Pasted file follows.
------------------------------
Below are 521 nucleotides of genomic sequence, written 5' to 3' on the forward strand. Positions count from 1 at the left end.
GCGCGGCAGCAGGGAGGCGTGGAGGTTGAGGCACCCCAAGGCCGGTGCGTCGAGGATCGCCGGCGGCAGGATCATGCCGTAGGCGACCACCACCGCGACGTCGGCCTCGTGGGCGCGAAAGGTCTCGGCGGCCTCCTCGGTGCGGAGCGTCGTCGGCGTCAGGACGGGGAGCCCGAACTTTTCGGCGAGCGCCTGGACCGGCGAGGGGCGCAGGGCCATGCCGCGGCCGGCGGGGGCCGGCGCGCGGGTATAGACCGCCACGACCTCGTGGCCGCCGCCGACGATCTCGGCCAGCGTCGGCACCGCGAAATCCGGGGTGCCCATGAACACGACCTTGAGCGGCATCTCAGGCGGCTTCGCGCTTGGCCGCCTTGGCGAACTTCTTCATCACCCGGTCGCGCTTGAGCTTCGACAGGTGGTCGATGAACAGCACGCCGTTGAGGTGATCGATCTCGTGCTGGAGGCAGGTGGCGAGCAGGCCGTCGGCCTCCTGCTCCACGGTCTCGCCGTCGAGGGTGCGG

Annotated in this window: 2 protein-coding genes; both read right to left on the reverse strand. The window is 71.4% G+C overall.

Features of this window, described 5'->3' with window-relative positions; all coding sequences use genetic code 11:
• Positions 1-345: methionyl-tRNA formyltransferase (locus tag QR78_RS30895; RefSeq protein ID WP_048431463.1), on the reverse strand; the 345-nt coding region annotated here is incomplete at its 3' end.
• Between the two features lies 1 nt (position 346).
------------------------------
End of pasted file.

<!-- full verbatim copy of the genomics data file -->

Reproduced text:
Below are 521 nucleotides of genomic sequence, written 5' to 3' on the forward strand. Positions count from 1 at the left end.
GCGCGGCAGCAGGGAGGCGTGGAGGTTGAGGCACCCCAAGGCCGGTGCGTCGAGGATCGCCGGCGGCAGGATCATGCCGTAGGCGACCACCACCGCGACGTCGGCCTCGTGGGCGCGAAAGGTCTCGGCGGCCTCCTCGGTGCGGAGCGTCGTCGGCGTCAGGACGGGGAGCCCGAACTTTTCGGCGAGCGCCTGGACCGGCGAGGGGCGCAGGGCCATGCCGCGGCCGGCGGGGGCCGGCGCGCGGGTATAGACCGCCACGACCTCGTGGCCGCCGCCGACGATCTCGGCCAGCGTCGGCACCGCGAAATCCGGGGTGCCCATGAACACGACCTTGAGCGGCATCTCAGGCGGCTTCGCGCTTGGCCGCCTTGGCGAACTTCTTCATCACCCGGTCGCGCTTGAGCTTCGACAGGTGGTCGATGAACAGCACGCCGTTGAGGTGATCGATCTCGTGCTGGAGGCAGGTGGCGAGCAGGCCGTCGGCCTCCTGCTCCACGGTCTCGCCGTCGAGGGTGCGG

Annotated in this window: 2 protein-coding genes; both read right to left on the reverse strand. The window is 71.4% G+C overall.

Features of this window, described 5'->3' with window-relative positions; all coding sequences use genetic code 11:
• Positions 1-345: methionyl-tRNA formyltransferase (locus tag QR78_RS30895; RefSeq protein ID WP_048431463.1), on the reverse strand; the 345-nt coding region annotated here is incomplete at its 3' end.
• Between the two features lies 1 nt (position 346).